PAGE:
Big Four Join Forces To Work On Swappable Battery Technology

Discussion in 'Electric Motorcycles' started by liberpolly, Apr 8, 2019.

  1. liberpolly

    liberpolly Nu, shoyn, nudnick!

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    #1
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  2. ctromley

    ctromley Been here awhile

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    It's only for tiddlers.

    Meanwhile, deliveries have already started for 350 kW ultra-fast charging stations. They can refill at a rate of 215 miles in 10 minutes. They use the CCS standard, which was always to go up to 350 kW. And they also have a 475 kW version in testing.

    There are no vehicles available yet that can charge at that rate. But the Porsche Taycan will (to be released this year), and more will follow. The chargers will be ready, and more are slated for installation. (Tritium is air-shipping them to keep up to demand.)

    Rapid charging makes much more sense than swappable batteries, especially for performance EMs that are more demanding packaging-wise. So I think if this Japanese consortium gets any traction, it won't get any farther than the scooter set. In urban settings it does make sense to make batteries easily removable, so you can bring them into your apartment to charge overnight. (No one's going to lug 14.4 kWh of Zero SR battery upstairs on a daily basis, even if it was removable. That's likely done only rarely with the FX-style 3.6 kWh modules at 42 lbs each.) That removability feature is what gets you halfway to swappable, and is the only reason swappability has a prayer for use in city bikes.

    Ultra-fast charging will already be preferred before they can get swappable batteries in performance EMs. The other side of that is that the "major" EM manufacturers are tiny, and may not have the engineering horsepower to bring their battery packs up to speed to keep up with charging advances as quickly as the rest of the EV industry can. I would hope it would be seen as an imperative, and get the attention it needs.

    As for the majors and their battery-swappable city bikes, the same cells that can withstand ultra-fast charging can be used in scooters too. So if the swap standard happens it will only be relevant for a few years. Scooters will come out with batteries that can use the existing ultra-fast infrastructure, which will be much cheaper than maintaining and expanding swap stations. So they'll disappear.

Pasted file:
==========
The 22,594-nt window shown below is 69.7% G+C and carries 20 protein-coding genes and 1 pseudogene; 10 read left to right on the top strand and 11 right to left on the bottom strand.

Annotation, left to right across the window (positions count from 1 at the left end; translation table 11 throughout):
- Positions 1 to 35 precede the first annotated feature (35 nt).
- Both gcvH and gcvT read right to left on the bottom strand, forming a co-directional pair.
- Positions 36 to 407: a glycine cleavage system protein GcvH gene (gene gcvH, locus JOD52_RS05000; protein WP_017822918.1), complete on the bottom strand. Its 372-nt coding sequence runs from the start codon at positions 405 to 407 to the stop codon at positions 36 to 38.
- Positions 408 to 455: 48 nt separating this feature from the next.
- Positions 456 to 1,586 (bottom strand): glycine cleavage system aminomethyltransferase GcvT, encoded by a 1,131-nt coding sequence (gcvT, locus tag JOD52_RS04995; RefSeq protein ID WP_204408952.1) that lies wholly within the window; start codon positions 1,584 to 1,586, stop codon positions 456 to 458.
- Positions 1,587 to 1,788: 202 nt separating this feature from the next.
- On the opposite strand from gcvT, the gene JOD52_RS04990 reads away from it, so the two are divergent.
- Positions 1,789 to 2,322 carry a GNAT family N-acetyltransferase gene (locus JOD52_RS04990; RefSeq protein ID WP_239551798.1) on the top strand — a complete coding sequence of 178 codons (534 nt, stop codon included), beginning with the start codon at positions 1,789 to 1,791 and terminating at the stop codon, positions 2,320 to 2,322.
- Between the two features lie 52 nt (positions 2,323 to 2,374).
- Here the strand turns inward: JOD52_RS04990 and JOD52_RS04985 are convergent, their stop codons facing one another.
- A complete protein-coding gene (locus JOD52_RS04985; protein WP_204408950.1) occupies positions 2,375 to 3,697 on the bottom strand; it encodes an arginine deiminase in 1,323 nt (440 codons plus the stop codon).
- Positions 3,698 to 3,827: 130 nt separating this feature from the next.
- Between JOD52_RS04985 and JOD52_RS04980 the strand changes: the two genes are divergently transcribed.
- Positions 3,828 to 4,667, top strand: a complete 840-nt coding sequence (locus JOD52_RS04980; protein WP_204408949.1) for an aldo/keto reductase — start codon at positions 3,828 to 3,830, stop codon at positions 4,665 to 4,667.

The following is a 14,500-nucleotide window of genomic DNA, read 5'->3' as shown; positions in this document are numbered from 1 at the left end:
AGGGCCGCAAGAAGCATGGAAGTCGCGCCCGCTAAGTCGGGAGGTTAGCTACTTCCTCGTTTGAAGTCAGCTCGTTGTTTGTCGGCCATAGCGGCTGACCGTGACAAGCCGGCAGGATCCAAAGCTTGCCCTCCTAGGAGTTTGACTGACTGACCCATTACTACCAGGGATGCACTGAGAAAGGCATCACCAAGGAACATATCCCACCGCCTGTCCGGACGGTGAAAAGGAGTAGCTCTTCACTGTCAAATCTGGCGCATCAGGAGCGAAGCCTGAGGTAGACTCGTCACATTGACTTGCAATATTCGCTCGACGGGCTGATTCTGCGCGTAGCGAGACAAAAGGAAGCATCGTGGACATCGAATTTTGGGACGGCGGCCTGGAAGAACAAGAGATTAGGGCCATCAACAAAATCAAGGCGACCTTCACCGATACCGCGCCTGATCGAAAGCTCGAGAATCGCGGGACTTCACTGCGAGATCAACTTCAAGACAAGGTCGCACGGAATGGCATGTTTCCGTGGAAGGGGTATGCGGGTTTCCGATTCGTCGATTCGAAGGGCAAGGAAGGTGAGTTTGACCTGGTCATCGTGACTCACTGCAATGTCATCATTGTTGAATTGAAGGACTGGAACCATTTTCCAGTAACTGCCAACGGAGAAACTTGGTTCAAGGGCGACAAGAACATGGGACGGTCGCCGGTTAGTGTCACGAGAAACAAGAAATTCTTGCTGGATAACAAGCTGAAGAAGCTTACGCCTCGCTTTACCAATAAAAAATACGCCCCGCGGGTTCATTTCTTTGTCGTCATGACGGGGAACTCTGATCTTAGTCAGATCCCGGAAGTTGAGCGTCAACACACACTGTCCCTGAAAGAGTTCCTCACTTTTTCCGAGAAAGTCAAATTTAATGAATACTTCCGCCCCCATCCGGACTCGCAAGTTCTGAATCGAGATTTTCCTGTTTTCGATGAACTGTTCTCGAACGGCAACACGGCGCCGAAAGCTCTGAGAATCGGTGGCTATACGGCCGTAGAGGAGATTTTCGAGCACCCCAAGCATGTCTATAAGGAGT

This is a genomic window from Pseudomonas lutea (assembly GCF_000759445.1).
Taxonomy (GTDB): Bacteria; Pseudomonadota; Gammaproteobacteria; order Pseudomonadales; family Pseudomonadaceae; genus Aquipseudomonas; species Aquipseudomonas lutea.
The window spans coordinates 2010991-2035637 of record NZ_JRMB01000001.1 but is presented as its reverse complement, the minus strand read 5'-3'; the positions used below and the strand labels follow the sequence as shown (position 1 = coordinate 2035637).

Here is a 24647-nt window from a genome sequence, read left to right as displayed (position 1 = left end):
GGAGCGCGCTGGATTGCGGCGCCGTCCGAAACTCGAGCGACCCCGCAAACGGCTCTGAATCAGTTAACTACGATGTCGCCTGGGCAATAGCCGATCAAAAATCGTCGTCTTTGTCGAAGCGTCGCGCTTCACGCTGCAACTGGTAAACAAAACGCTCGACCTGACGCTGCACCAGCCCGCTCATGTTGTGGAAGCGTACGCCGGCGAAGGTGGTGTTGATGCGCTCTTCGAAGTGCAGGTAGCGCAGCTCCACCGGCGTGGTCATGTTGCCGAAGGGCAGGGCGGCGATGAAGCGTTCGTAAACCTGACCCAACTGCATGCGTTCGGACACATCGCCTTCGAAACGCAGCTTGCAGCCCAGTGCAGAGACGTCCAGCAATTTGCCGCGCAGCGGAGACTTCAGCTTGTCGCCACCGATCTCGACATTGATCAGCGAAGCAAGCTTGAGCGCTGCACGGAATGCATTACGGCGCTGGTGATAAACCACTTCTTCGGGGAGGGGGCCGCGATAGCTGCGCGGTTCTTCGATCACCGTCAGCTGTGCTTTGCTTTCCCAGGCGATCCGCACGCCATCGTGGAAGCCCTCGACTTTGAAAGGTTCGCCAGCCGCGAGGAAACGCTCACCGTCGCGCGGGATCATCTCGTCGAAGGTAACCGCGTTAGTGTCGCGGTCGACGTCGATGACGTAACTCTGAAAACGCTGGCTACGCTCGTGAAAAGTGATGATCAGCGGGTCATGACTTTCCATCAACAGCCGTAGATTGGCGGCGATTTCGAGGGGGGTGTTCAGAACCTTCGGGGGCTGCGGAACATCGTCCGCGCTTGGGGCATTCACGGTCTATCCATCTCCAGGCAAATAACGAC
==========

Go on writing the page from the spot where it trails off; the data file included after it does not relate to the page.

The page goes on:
Anyone buying a Japanese scooter or city bike using that standard needs to make sure it'll be usable when the swap stations go away. I'm betting the life of the vehicle will be longer than that of the standard or swap station availability.

    https://www.bloomberg.com/news/arti...ar-chargers-waiting-for-batteries-to-catch-up
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  3. Vertical C

    Vertical C Long timer

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    The bike without the battery surely won't cost much The money is in the battery

    Big news them cooperating
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  4. Anders J.

    Anders J. SUPERenduro

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    I have swappable batteries in my KTM Freeride e (see my other post here).

    I think swappable battries can be a soloution for some years before the infrastructure for fast charging is in place.
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  5. SteveAZ

    SteveAZ Long timer

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    Unless(/until?) batteries of whatever size can charge happily at 10-20C, battery swapping sure seems a reasonable approach....
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  6. T.S.Zarathustra

    T.S.Zarathustra Been here awhile

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    Battery wholesale prices have dropped almost 90% in price for the kWh in the last ten years. Now the money is elsewhere.
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